5 tips for taking better photos with your point-and-shoot

Digital has made photography a lot easier to master. Gone are the days of not knowing what you have photographed or whether you have gotten the exposure on the money, as know we can preview what has been done. Or so many think. As you sift through the photos of the weekend at the beach, you are still confronted by out of focus over exposed and blurry shots. All of these types of errors are completely avoidable. Here are a few simple tips and tricks for the average photographer to make your snap moments a better experience, and make you at least seem half like a pro:

1. Know your camera/equipment

This is the most important thing you can do. Read the manual and learn not just what your camera can do, but also what it cannot do. Almost 80% of all your mistakes will disappear if you just know your equipment. Do you take a lot of close-ups that are super blurry? Then your camera does not have good close-up, or macro, focusing ability and its best you avoid those types of photos. The manual will tell you that. The cameras of today have a plethora of functions that can make life easier for you, but if you don’t know about them what’s the point?

2. Composition

Many will tell you it’s not an easy thing to learn, but in reality it is not that difficult. By following one simple rule that “you don’t always have to have the subject in the middle of the image”, you will slowly start to realise what composition is. By achieving the correct or even different composition, you create a mood and message in your image. Play around, move the subject around in the frame and soon you will take photos that has less grass or sky but more of want you were trying to capture in the first place, only more interesting.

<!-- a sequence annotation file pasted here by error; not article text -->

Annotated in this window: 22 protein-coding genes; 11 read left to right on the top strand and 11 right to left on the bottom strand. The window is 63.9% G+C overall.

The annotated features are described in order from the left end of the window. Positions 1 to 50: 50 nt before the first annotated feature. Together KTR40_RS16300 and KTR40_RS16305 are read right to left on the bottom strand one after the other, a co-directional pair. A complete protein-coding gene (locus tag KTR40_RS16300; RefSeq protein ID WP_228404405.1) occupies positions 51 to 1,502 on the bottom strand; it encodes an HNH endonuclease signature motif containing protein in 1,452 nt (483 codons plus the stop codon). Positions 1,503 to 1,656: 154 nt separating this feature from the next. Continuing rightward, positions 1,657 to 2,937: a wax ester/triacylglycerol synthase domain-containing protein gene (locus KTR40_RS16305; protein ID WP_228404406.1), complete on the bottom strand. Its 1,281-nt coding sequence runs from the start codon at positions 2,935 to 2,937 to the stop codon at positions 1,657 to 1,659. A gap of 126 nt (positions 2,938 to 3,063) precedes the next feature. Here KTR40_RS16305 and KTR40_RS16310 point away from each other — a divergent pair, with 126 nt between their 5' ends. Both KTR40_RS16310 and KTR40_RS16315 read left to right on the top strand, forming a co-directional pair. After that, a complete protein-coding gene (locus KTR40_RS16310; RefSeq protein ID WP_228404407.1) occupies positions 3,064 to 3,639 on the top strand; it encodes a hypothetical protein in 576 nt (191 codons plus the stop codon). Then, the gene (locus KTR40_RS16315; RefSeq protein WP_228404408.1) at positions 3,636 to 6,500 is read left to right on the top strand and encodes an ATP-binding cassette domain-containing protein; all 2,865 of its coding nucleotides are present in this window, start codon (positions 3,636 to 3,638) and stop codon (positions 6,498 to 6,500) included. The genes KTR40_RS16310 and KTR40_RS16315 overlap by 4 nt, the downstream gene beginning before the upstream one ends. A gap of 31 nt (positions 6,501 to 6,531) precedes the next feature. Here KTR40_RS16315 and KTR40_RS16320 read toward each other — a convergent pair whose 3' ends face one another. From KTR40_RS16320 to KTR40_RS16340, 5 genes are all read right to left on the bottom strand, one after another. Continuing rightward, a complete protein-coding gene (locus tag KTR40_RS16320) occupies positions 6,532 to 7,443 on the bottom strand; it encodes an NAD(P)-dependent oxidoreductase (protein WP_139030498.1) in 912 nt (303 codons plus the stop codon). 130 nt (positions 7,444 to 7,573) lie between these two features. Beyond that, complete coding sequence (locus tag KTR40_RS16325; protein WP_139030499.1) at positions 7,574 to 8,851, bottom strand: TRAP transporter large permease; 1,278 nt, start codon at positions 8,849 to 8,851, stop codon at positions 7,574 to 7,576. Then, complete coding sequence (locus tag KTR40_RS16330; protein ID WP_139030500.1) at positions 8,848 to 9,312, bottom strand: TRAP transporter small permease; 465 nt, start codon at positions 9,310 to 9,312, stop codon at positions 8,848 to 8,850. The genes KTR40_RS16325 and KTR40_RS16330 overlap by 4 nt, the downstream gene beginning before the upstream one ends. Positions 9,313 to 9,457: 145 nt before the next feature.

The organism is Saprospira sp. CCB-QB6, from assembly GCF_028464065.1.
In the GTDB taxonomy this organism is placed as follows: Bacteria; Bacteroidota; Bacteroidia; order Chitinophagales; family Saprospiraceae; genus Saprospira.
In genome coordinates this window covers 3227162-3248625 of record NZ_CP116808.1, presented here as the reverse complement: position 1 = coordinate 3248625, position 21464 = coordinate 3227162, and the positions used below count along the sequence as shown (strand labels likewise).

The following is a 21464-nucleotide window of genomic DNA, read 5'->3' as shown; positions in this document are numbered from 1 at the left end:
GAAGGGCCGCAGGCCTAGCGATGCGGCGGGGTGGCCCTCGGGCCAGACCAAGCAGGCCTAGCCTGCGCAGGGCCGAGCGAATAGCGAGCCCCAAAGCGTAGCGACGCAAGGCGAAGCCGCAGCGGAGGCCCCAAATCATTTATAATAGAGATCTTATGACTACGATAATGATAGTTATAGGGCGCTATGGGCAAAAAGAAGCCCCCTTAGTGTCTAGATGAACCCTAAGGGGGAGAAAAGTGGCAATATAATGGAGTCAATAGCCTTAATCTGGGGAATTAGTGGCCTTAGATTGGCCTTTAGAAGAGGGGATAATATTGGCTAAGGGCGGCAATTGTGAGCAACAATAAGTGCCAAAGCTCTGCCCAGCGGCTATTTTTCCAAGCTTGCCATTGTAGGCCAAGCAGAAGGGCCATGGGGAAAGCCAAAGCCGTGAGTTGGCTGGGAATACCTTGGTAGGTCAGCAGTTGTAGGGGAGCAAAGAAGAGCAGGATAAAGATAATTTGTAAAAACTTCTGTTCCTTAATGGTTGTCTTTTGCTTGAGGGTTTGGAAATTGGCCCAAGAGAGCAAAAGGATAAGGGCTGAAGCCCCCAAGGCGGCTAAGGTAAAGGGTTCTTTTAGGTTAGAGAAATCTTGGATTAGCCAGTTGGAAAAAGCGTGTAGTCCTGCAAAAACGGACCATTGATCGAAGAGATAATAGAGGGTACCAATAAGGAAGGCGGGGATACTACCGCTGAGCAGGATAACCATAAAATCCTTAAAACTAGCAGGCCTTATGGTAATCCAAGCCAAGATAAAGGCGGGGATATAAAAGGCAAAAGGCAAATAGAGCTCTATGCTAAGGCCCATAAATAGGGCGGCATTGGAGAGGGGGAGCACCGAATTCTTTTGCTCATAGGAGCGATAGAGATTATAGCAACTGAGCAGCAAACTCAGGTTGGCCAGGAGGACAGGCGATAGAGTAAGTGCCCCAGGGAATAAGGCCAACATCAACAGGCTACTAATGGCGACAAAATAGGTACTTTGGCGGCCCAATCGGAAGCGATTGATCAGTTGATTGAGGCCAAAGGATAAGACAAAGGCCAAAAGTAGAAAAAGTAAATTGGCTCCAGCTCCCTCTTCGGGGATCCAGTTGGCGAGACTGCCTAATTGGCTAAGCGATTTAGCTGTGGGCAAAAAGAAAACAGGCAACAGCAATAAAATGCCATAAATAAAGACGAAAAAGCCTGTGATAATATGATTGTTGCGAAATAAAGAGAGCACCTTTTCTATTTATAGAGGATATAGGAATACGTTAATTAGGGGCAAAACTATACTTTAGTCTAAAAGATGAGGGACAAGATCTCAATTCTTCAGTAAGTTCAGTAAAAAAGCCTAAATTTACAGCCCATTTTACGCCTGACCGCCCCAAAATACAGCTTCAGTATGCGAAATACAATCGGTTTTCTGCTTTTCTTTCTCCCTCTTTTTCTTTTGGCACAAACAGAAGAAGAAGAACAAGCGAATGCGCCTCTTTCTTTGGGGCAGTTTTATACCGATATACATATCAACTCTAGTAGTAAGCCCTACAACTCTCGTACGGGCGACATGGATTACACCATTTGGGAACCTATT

3. 1 2 3 Smile!!!

Don’t do that! Do not count down as you are going to take a photo of people or a group. Catch people by surprise. The moment you start a countdown you are creating the anticipation of a photo opportunity and your subjects will get a little more nervous. Plastic smiles will appear and as their cheeks and mouth edges start to pain from straining to hold those smiles, the photo is lost.

Don’t warn them you are going to take a photo. Your subjects also don’t always have to look into the camera lens. Just take the photo. And another. And another. People are all photogenic if you catch them in a natural unknowing state. And be a bit innovative. Not all group photos have to be like a military parade.

4. The sun does not always have to be behind you

Fifty years ago that was slightly important as earlier point-and-shoot cameras had very limited capability to take photos into the sun, but some of the most beautiful photos come from creating silhouettes with the sun facing you, or hidden behind your subject. This is not always easy to do as many cameras have very limited focusing ability into direct light of any source, but switch over to a manual focus setting if you can.

5. Turn off your flash

Yes a funny thing to say I know, but the biggest mistake that beginner photographers make is thinking that the little pencil size flashbulbs on their cameras are going to lighten up a rock concert at night. Take my word for it; it’s less than the proverbial fart in the wind as that little flash has a maximum effect only three meters far.

If you go back to point number one, then in your manual you would read how to switch your flash off. By doing this your modern digital camera will adjust its setting accordingly by lowering the shutter speed and pushing up the iso, and at most you will need to find a spot to set your camera down for a steady shot. Then get ready for a beautiful night scene shot that will have your family and friends gasping at your photographic skills.



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